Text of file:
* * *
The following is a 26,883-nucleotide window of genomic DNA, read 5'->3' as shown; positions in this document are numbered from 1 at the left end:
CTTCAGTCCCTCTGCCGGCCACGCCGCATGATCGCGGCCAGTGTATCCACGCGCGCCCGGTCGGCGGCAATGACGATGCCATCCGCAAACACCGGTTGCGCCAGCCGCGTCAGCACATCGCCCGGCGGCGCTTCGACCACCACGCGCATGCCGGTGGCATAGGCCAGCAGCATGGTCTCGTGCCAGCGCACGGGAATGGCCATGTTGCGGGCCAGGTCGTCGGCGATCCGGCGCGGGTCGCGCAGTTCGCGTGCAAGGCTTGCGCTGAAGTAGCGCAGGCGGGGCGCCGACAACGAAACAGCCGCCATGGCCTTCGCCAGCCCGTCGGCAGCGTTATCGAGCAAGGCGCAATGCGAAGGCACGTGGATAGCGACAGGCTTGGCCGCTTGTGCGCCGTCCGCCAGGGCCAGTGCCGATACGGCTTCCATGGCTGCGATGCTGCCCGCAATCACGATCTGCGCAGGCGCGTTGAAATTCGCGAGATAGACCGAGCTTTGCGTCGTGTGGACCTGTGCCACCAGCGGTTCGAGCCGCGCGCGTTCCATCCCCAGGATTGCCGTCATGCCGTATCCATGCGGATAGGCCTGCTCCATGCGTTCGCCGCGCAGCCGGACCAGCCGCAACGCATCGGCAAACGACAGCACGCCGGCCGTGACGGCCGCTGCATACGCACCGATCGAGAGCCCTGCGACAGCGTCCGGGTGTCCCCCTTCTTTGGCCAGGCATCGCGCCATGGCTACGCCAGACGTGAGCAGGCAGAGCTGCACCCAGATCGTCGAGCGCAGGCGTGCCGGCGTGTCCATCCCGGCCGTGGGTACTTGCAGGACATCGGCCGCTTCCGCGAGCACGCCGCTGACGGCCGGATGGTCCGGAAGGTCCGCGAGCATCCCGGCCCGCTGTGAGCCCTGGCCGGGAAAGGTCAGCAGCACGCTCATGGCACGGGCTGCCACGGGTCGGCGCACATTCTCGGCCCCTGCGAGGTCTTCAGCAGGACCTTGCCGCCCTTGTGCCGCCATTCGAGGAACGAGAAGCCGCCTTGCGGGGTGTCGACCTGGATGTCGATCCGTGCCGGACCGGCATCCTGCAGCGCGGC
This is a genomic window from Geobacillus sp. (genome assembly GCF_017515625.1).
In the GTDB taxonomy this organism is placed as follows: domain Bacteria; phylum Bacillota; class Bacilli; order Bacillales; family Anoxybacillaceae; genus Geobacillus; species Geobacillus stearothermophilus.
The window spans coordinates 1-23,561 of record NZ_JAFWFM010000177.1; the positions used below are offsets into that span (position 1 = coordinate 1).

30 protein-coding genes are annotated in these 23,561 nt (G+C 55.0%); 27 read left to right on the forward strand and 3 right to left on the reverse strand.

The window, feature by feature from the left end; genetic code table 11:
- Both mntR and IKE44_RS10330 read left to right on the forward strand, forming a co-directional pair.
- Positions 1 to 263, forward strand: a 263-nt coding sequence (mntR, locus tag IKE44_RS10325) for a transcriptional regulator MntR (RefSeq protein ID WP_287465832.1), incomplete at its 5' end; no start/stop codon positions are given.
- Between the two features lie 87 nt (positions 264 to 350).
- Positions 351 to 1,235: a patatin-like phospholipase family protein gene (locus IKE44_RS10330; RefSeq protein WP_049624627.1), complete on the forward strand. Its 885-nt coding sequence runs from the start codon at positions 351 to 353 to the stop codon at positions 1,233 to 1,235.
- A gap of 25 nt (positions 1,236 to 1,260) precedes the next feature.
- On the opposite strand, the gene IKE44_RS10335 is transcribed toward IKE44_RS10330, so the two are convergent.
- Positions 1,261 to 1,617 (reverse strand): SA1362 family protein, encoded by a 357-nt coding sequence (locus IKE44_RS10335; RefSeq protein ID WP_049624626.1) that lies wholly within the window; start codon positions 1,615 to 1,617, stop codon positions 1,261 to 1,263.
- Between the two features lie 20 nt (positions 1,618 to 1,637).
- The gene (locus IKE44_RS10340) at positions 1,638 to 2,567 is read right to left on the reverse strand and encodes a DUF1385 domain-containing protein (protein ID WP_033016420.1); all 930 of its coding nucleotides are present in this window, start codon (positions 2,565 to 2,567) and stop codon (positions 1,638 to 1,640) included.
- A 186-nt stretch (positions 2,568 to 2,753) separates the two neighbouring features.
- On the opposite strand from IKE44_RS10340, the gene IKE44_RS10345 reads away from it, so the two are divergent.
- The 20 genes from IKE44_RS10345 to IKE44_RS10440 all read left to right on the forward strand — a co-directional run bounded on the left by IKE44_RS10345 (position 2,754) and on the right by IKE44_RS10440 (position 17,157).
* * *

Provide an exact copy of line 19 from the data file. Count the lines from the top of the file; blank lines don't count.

- The 20 genes from IKE44_RS10345 to IKE44_RS10440 all read left to right on the forward strand — a co-directional run bounded on the left by IKE44_RS10345 (position 2,754) and on the right by IKE44_RS10440 (position 17,157).